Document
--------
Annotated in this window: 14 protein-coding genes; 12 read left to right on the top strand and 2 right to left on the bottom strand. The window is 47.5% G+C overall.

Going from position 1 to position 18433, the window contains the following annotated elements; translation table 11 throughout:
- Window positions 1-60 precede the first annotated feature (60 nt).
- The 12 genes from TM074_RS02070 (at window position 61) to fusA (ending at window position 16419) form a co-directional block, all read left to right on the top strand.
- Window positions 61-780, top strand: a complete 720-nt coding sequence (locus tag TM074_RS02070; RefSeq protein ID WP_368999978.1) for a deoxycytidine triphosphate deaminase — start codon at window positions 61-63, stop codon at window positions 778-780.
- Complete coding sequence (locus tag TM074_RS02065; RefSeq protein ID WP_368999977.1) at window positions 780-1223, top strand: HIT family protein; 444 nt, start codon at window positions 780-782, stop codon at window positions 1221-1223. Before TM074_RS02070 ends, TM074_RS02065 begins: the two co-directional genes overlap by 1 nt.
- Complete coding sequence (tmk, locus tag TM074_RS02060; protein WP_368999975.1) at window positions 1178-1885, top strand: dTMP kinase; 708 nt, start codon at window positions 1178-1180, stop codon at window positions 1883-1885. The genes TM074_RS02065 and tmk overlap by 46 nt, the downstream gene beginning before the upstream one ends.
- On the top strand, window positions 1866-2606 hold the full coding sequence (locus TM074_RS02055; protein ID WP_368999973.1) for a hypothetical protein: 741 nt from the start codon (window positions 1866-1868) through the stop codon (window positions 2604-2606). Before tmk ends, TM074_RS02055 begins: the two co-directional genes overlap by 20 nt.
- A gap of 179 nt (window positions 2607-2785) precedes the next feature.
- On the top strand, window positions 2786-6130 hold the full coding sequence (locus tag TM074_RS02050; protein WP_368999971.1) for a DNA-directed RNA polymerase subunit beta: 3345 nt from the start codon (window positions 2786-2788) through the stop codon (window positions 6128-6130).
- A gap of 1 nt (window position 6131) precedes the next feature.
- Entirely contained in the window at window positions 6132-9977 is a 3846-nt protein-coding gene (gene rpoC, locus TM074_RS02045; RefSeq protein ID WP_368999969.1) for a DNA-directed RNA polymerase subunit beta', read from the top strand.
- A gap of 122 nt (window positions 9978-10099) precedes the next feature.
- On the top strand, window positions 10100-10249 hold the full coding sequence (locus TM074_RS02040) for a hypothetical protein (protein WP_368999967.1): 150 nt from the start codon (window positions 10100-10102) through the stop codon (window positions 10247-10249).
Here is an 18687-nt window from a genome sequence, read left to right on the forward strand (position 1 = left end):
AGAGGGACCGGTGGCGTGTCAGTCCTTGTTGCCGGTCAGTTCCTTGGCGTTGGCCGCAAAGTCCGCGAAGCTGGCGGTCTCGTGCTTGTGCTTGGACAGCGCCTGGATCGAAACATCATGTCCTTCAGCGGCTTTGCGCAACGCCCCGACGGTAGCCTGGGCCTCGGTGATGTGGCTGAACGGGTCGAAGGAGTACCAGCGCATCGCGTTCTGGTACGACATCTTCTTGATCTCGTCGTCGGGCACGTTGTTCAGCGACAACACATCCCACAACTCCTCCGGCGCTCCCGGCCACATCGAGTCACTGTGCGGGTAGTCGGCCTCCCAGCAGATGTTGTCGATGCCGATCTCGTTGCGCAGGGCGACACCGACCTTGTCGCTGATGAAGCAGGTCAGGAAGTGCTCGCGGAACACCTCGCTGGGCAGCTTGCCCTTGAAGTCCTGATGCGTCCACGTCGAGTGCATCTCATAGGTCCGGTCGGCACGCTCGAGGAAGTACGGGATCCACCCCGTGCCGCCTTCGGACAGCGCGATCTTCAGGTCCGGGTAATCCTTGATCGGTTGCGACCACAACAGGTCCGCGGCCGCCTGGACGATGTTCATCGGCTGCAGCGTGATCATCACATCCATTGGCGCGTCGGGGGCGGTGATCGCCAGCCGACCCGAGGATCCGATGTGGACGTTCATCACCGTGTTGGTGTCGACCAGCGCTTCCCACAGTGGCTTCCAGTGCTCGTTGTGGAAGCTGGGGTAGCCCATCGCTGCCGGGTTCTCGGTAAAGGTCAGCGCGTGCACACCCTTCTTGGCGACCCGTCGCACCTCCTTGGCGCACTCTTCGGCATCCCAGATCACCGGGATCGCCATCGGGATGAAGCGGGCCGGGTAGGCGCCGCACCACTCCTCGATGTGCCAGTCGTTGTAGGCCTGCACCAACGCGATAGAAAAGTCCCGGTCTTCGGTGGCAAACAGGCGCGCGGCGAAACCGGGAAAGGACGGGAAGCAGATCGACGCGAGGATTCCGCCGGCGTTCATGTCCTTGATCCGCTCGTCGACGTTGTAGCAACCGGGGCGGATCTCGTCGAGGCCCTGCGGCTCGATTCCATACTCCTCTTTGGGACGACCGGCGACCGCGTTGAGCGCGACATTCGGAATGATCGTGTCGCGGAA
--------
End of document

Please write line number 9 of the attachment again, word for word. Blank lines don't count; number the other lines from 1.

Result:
- A gap of 179 nt (window positions 2607-2785) precedes the next feature.